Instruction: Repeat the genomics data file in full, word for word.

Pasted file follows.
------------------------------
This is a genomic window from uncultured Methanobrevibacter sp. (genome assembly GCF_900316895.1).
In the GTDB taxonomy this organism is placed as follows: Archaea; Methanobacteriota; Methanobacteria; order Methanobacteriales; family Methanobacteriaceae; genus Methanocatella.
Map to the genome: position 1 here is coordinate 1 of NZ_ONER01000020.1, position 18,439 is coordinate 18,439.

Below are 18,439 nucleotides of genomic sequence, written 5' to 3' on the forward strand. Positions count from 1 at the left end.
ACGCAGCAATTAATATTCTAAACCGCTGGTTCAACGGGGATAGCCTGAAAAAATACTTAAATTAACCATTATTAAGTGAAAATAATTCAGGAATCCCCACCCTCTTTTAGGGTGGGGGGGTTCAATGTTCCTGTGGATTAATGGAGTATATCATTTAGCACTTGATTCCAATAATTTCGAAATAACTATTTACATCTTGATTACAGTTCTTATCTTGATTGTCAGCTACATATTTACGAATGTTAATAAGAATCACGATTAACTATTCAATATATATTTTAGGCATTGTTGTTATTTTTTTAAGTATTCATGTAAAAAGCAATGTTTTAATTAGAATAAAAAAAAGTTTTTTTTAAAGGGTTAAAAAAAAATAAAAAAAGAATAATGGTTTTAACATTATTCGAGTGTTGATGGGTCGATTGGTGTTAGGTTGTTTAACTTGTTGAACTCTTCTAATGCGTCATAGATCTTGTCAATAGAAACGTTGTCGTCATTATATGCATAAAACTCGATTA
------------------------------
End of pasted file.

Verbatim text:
This is a genomic window from uncultured Methanobrevibacter sp. (genome assembly GCF_900316895.1).
In the GTDB taxonomy this organism is placed as follows: Archaea; Methanobacteriota; Methanobacteria; order Methanobacteriales; family Methanobacteriaceae; genus Methanocatella.
Map to the genome: position 1 here is coordinate 1 of NZ_ONER01000020.1, position 18,439 is coordinate 18,439.

Below are 18,439 nucleotides of genomic sequence, written 5' to 3' on the forward strand. Positions count from 1 at the left end.
ACGCAGCAATTAATATTCTAAACCGCTGGTTCAACGGGGATAGCCTGAAAAAATACTTAAATTAACCATTATTAAGTGAAAATAATTCAGGAATCCCCACCCTCTTTTAGGGTGGGGGGGTTCAATGTTCCTGTGGATTAATGGAGTATATCATTTAGCACTTGATTCCAATAATTTCGAAATAACTATTTACATCTTGATTACAGTTCTTATCTTGATTGTCAGCTACATATTTACGAATGTTAATAAGAATCACGATTAACTATTCAATATATATTTTAGGCATTGTTGTTATTTTTTTAAGTATTCATGTAAAAAGCAATGTTTTAATTAGAATAAAAAAAAGTTTTTTTTAAAGGGTTAAAAAAAAATAAAAAAAGAATAATGGTTTTAACATTATTCGAGTGTTGATGGGTCGATTGGTGTTAGGTTGTTTAACTTGTTGAACTCTTCTAATGCGTCATAGATCTTGTCAATAGAAACGTTGTCGTCATTATATGCATAAAACTCGATTA